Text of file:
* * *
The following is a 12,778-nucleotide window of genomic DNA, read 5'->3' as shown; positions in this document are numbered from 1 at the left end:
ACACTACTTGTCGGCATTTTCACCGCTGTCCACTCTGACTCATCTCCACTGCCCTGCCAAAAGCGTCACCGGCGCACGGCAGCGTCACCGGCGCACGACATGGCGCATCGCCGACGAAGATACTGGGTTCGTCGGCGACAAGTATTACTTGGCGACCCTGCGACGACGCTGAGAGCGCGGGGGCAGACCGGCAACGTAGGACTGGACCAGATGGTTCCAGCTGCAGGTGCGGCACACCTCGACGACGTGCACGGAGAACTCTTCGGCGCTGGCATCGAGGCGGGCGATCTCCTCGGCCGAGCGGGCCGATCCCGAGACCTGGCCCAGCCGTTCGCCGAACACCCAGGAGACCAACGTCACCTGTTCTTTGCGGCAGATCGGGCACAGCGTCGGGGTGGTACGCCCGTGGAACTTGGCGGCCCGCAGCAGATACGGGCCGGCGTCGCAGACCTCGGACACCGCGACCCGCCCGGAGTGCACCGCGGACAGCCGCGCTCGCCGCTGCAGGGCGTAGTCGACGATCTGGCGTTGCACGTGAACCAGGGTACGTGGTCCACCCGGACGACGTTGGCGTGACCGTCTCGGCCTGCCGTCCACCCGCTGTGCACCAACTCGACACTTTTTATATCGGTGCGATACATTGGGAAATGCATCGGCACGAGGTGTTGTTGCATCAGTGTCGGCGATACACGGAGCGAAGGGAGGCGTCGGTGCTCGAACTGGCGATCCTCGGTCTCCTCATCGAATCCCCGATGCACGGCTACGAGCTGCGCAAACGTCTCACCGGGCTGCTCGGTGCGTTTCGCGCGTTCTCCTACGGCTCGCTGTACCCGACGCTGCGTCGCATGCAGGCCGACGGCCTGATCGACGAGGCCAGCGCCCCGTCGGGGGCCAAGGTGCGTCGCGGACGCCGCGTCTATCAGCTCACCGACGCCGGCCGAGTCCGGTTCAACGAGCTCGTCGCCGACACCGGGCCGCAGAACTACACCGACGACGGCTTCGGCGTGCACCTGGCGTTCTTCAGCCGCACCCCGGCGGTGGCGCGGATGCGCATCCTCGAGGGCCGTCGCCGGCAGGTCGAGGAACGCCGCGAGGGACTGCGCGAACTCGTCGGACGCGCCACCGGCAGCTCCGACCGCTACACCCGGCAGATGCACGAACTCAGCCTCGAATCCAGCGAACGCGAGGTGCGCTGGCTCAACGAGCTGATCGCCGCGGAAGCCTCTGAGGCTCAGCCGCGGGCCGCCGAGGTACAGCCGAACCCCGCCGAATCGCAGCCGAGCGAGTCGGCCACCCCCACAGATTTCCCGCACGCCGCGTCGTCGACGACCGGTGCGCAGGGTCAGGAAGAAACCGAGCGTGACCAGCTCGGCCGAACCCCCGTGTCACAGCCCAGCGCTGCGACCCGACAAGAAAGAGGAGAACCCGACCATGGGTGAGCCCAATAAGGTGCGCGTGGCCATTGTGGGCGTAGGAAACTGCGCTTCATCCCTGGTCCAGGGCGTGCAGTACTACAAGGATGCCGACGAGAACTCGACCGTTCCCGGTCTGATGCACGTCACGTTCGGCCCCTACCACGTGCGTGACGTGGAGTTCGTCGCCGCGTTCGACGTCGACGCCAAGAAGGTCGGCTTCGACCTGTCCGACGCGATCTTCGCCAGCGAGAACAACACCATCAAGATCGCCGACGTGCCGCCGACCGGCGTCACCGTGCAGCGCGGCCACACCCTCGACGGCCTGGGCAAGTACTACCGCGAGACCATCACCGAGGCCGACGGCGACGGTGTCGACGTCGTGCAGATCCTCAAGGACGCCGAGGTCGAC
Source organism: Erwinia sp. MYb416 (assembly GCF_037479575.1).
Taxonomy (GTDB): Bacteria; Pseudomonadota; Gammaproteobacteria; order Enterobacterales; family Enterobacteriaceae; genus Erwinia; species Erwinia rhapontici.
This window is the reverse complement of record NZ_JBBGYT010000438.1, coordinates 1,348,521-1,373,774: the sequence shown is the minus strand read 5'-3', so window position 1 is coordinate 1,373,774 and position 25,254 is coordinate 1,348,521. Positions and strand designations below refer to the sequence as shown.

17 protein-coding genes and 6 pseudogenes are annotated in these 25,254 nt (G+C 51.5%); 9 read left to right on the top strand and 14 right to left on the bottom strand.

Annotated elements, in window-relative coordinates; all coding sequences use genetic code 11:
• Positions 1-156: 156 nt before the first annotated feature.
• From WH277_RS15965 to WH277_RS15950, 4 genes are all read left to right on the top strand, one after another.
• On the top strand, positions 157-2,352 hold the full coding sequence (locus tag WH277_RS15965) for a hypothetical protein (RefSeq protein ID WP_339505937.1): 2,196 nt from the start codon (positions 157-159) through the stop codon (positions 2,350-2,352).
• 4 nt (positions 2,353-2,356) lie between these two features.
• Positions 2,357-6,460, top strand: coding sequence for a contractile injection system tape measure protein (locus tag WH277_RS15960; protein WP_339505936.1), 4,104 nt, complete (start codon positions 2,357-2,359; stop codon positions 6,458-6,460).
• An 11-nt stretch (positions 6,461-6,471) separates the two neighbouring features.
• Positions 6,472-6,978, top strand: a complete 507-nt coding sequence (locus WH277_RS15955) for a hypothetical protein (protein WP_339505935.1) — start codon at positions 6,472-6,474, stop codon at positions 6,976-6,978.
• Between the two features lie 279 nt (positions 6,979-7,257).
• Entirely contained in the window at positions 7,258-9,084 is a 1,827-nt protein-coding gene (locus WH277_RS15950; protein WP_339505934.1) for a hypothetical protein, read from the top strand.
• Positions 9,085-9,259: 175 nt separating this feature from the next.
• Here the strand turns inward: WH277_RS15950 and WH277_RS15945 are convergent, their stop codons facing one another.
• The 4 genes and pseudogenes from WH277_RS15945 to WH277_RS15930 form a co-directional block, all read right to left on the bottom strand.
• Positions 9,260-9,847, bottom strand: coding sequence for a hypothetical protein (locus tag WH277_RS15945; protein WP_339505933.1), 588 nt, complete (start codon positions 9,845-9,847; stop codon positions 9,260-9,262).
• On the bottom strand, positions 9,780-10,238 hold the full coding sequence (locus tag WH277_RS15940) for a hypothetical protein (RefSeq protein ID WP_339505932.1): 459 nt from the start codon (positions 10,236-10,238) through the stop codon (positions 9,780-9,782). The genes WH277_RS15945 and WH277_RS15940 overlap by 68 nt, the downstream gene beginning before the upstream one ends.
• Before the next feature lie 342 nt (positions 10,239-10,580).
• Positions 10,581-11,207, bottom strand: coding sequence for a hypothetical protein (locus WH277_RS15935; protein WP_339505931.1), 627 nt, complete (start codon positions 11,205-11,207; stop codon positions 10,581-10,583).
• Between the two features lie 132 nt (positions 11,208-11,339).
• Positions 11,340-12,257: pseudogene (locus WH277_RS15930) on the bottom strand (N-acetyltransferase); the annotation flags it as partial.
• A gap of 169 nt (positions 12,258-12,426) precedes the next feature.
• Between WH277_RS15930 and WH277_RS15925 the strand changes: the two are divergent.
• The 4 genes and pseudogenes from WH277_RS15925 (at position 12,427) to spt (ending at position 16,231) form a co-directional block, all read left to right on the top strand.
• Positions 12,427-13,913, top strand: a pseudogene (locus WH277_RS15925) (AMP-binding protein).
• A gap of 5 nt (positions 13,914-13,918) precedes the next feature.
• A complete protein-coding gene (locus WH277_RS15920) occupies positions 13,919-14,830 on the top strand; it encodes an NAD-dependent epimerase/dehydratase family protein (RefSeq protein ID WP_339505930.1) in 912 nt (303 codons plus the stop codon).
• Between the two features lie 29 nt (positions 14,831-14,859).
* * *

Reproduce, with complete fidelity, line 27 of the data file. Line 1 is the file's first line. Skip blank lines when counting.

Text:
• Between WH277_RS15930 and WH277_RS15925 the strand changes: the two are divergent.